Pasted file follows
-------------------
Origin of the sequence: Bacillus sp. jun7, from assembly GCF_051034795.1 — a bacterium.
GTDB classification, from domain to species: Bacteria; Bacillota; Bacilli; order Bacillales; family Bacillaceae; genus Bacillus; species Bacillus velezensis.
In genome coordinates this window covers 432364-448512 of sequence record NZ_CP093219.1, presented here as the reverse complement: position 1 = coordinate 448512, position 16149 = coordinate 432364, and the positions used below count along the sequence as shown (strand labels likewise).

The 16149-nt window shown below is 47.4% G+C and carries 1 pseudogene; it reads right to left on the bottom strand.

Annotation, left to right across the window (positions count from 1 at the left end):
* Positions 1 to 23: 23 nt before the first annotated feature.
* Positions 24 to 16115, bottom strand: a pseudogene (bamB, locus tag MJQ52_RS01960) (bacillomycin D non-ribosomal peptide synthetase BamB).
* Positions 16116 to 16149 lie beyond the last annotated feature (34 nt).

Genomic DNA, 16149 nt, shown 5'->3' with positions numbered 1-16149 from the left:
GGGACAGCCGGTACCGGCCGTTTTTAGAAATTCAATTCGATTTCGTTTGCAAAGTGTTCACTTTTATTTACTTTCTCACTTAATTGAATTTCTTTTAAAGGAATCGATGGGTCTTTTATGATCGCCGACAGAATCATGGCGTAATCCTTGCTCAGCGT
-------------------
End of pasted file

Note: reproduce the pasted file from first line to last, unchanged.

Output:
Origin of the sequence: Bacillus sp. jun7, from assembly GCF_051034795.1 — a bacterium.
GTDB classification, from domain to species: Bacteria; Bacillota; Bacilli; order Bacillales; family Bacillaceae; genus Bacillus; species Bacillus velezensis.
In genome coordinates this window covers 432364-448512 of sequence record NZ_CP093219.1, presented here as the reverse complement: position 1 = coordinate 448512, position 16149 = coordinate 432364, and the positions used below count along the sequence as shown (strand labels likewise).

The 16149-nt window shown below is 47.4% G+C and carries 1 pseudogene; it reads right to left on the bottom strand.

Annotation, left to right across the window (positions count from 1 at the left end):
* Positions 1 to 23: 23 nt before the first annotated feature.
* Positions 24 to 16115, bottom strand: a pseudogene (bamB, locus tag MJQ52_RS01960) (bacillomycin D non-ribosomal peptide synthetase BamB).
* Positions 16116 to 16149 lie beyond the last annotated feature (34 nt).

Genomic DNA, 16149 nt, shown 5'->3' with positions numbered 1-16149 from the left:
GGGACAGCCGGTACCGGCCGTTTTTAGAAATTCAATTCGATTTCGTTTGCAAAGTGTTCACTTTTATTTACTTTCTCACTTAATTGAATTTCTTTTAAAGGAATCGATGGGTCTTTTATGATCGCCGACAGAATCATGGCGTAATCCTTGCTCAGCGT